We continued cycling on Interstate 8, knowing it was possible the police might pull us over.
Still, we had no other choice.
We did notice the frontage road directly north of the highway, but there was a barbed-wire fence to get over,
and it didn't seem prudent to cross both lanes of traffic and the median to try to climb over it. Plus, we'd have to lift our heavy bicycles over the fence!
So onward we went. We just figured if we were questioned by police,
we'd politely tell our story about Cal Trans not answering their phone and my conversation with Sgt. Alvarez.
The sun came out for an hour, and here's a shot of John applying sunblock on himself.
By the way, we opened a call box, and there really is a phone in there. Fascinating!
Interstate 8 in California
For me, it was a tougher day.
There was a crosswind. The smoothness of the shoulder varied between average to below average.
It was difficult to maintain a decent speed.
For about six miles, all vehicular traffic (for both directions) was detoured onto the two-lane frontage road.
So we had the shoulder all to ourselves with no cars! :)
At exit 151, Interstate 8 gets within walking distance of the U.S. and Mexico border.
U.S. / Mexico Border Fence
Three photos of the U.S. / Mexico border fence.
At this point in my life, I have never been to Mexico. I have only pressed by body on fencing like this in other areas. Two years ago,
I made a videos of the wall in Nogales, AZ
and just outside of Nogales.
The border fence at Exit 151 on I-8 ...
Across the highway was the Duner's Diner, a happening bar & grill with a general store.
We spoke with an employee who said the owners come down to southern California to run their business from November through April,
and then they head north to run a similar business in Idaho from May through September.
I bought two Gatorade drinks and was ready to take on the remaining miles to Yuma.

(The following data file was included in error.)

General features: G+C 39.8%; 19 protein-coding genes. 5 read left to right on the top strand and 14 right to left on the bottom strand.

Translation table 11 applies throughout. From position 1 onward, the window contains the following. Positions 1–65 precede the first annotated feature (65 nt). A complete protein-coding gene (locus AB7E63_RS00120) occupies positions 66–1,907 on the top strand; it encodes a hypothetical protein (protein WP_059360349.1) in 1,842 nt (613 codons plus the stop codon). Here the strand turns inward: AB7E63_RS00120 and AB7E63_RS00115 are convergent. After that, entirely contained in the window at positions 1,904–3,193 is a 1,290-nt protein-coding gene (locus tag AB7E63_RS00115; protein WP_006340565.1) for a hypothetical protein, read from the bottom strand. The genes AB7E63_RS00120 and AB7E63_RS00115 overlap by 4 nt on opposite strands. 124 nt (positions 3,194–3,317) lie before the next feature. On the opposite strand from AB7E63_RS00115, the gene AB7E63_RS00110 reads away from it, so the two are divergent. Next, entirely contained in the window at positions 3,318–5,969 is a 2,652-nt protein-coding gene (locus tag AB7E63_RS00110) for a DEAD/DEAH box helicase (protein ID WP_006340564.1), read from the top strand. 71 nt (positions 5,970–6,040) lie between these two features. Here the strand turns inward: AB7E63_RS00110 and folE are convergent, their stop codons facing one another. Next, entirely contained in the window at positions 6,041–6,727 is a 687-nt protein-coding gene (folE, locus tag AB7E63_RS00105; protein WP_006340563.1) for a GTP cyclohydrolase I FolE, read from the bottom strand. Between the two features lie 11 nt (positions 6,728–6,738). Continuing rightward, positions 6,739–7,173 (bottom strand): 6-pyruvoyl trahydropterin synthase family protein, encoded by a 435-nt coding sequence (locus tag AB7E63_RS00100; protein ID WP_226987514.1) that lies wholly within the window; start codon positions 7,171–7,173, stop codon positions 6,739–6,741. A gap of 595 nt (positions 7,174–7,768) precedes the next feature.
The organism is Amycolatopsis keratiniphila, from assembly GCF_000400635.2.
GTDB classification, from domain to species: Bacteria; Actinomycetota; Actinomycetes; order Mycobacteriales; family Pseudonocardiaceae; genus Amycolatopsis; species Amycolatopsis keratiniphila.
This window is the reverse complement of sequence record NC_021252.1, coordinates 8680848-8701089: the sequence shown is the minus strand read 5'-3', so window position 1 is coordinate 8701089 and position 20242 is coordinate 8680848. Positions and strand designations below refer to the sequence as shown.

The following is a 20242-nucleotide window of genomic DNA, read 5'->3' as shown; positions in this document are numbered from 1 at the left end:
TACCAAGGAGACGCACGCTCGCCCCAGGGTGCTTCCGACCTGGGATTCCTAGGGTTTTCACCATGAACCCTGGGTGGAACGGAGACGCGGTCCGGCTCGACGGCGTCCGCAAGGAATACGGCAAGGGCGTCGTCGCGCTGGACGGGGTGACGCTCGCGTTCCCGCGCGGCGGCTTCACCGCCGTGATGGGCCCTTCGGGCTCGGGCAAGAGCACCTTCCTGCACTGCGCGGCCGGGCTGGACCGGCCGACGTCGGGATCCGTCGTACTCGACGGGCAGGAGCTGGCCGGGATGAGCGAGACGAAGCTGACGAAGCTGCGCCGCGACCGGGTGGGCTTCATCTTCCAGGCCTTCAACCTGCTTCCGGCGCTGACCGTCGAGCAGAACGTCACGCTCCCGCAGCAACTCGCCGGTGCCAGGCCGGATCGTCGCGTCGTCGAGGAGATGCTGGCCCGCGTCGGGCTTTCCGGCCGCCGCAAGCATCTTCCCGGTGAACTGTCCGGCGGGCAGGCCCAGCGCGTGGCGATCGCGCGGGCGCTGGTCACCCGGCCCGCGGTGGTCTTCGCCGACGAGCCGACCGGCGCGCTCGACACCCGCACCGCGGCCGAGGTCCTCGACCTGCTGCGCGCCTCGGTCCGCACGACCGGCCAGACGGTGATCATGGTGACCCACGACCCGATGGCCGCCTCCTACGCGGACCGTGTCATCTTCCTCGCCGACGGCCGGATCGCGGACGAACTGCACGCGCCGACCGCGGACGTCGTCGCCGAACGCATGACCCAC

The riding became wearisome. The crosswind grew in intensity. I could never maintain a decent speed in the 14-16 mph range.
(It seemed like I was always stuck around 8-10 mph.) The bright sun bothered me too.
Adjacent are two shots of the Imperial Sand Dunes that you can see from the highway.
Eventually, we got off the Interstate when we had access to the frontage road.
The road was bumpy and crumbly. I had to go slow. It seemed like Yuma would never be in sight. John's bike had wider tires that
were better able to handle the bumps. He was at least a mile ahead of me.
When I reached Felicity, I thought the mountain to the south was pretty.
I rejoined John. At the entrance of the Center of the World Plaza, we met two tourists from Germany.
They were trying to get a picture of themselves and I offered to take it for them. We got to talking -- they
had a car rental and were exploring many parts of the Southwest.
John and I continued on frontage roads until about one mile from the Colorado River. There was a final one-mile stretch
of Interstate 8 that seemed like the only option for bicyclists to travel on. (My smartphone mapping system showed no reasonable alternative routes.)
Right there, as we stood on the bridge and were considering hoping on I-8, we saw a police car and John waved him down.
He asked if it was OK to ride on this stretch, and at first the officer said "no" and that we'd need a shuttle.
-John told him about our unanswered calls to Cal Trans all morning.
-John told him about our conversation with Sgt. Alvarez.
It seemed like he believed us. That's when the officer got on his phone and tried to call Cal Trans himself ... with no one answering.
He made other calls trying to get any shuttle to transport us, but to no avail. We felt vindicated! Ha ha. :)
So this officer allowed us to ride on the shoulder to the next exit (at milemarker 166), where we'd get off, ride on the
nasty and crumbling Araz Road in Winterhaven, and then enter Yuma.
You are welcome to stay connected with me on my author page.
Arizona State Line The Joy of Crossing Into a New State. :-)
It was a challenging day. The wind. The stresses of rough roads and the Interstate. The pains of getting into shape.
All this made crossing into Arizona more gratifying. In four days, I'd gone a total of 200 miles,
and even though the width of California isn't lengthy, you can't
help but get a psychological boost and feel like you're making progress. :)